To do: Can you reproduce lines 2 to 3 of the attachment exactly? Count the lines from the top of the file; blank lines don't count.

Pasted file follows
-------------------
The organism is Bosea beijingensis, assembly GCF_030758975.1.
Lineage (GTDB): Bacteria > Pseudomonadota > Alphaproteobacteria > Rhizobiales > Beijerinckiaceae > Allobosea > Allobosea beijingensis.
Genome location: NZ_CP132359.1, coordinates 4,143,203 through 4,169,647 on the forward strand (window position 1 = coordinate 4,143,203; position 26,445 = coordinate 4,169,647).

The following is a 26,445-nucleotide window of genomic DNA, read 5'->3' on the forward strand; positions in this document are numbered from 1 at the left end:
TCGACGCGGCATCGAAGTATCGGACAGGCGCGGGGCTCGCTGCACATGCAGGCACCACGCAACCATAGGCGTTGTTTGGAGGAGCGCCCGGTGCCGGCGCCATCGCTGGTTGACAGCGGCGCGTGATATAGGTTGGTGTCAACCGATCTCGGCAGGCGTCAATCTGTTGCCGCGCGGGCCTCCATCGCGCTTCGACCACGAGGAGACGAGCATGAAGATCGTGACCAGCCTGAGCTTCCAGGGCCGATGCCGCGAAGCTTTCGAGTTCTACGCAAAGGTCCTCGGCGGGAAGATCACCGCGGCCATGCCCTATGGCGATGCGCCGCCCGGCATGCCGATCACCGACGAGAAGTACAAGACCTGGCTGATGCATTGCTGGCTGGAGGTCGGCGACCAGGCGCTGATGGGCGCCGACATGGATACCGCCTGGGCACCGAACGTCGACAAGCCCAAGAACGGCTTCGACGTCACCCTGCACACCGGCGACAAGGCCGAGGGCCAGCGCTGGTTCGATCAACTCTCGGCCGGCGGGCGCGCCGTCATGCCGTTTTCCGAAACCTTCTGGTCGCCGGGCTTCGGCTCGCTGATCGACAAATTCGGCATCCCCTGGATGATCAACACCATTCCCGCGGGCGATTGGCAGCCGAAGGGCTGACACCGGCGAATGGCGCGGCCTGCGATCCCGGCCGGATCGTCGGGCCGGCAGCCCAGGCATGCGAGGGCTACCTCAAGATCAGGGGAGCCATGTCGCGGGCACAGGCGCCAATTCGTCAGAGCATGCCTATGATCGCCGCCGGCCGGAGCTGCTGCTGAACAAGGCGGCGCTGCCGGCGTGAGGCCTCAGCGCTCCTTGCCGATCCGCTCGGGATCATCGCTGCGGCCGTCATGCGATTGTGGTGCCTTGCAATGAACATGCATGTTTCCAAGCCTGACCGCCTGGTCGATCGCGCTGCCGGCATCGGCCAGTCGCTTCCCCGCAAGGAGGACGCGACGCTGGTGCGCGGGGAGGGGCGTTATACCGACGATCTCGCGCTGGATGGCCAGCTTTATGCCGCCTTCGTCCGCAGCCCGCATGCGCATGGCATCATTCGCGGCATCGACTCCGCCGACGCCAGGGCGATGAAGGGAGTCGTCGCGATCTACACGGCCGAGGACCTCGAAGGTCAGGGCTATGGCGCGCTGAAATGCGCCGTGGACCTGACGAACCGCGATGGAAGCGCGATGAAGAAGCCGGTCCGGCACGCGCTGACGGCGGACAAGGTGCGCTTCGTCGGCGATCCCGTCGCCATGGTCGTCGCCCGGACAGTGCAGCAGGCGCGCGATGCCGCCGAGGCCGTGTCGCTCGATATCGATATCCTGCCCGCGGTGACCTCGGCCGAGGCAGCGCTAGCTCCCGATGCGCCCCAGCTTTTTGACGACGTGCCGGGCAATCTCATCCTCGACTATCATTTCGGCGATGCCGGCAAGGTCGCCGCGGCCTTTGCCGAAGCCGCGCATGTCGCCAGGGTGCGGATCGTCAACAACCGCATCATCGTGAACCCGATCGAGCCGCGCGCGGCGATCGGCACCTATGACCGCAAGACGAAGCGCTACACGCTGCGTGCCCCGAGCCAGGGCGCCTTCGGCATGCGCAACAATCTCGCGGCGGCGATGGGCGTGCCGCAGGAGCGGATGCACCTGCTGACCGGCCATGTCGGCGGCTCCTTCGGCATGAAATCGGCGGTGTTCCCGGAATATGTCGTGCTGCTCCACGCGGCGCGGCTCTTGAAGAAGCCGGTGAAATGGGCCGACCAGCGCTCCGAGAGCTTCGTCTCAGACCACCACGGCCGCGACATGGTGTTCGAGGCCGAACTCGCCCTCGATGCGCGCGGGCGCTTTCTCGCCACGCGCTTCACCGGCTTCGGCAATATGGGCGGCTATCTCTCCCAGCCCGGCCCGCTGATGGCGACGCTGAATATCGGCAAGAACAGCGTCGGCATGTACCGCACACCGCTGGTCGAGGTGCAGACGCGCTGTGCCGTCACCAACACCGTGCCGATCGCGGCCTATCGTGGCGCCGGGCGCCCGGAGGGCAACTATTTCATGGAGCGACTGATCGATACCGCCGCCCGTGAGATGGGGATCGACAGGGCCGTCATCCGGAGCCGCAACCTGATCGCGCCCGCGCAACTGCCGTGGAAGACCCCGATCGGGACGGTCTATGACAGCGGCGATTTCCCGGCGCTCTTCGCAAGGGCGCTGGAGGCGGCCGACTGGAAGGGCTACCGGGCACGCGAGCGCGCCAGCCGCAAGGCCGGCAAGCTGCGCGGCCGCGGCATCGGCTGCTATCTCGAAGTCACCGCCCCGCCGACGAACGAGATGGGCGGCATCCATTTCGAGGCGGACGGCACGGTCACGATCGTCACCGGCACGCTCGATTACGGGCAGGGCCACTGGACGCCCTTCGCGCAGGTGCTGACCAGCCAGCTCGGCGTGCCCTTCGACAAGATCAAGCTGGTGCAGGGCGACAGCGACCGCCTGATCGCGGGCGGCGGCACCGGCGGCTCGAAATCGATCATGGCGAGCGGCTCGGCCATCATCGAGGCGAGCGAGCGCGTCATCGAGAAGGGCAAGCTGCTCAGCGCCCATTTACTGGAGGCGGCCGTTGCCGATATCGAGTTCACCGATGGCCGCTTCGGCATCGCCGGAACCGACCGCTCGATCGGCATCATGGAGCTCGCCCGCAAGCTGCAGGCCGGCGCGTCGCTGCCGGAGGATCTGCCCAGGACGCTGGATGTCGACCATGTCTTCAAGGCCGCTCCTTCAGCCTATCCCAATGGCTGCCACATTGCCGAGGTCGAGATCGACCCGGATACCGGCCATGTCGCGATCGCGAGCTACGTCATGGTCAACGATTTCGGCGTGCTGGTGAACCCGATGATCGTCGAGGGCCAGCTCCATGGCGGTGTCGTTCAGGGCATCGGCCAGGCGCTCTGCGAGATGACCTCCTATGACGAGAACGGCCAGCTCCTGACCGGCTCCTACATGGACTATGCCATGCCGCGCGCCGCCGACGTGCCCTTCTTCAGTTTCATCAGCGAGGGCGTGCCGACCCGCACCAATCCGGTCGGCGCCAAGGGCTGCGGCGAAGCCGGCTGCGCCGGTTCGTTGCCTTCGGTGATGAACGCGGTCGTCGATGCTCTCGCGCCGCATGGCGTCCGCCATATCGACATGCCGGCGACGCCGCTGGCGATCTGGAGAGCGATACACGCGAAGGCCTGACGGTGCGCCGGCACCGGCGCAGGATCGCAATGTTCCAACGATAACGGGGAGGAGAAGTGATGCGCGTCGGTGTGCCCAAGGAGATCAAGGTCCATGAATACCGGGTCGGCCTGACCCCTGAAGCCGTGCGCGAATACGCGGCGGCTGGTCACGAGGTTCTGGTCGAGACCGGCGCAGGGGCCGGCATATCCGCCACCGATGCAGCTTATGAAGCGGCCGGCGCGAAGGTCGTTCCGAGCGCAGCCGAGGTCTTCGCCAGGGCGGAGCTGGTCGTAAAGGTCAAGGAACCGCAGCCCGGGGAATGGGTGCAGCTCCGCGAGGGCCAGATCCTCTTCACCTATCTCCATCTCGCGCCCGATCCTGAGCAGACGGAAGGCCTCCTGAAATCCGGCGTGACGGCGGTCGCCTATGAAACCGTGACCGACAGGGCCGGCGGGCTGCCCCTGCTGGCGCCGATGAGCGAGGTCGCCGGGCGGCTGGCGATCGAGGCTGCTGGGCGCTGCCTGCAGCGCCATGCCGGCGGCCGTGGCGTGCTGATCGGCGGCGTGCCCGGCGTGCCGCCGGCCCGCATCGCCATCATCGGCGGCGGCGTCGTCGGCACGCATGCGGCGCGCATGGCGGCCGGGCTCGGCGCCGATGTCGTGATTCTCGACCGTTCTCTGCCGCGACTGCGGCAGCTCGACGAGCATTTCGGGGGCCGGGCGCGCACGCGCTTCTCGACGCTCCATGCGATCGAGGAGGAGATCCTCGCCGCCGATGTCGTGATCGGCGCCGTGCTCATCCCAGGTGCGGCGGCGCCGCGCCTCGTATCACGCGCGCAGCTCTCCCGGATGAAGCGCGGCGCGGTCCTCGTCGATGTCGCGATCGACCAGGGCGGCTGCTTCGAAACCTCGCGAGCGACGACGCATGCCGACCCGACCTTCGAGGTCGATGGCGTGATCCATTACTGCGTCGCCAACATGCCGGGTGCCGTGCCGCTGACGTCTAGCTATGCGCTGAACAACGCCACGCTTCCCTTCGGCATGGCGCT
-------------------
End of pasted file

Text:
Lineage (GTDB): Bacteria > Pseudomonadota > Alphaproteobacteria > Rhizobiales > Beijerinckiaceae > Allobosea > Allobosea beijingensis.
Genome location: NZ_CP132359.1, coordinates 4,143,203 through 4,169,647 on the forward strand (window position 1 = coordinate 4,143,203; position 26,445 = coordinate 4,169,647).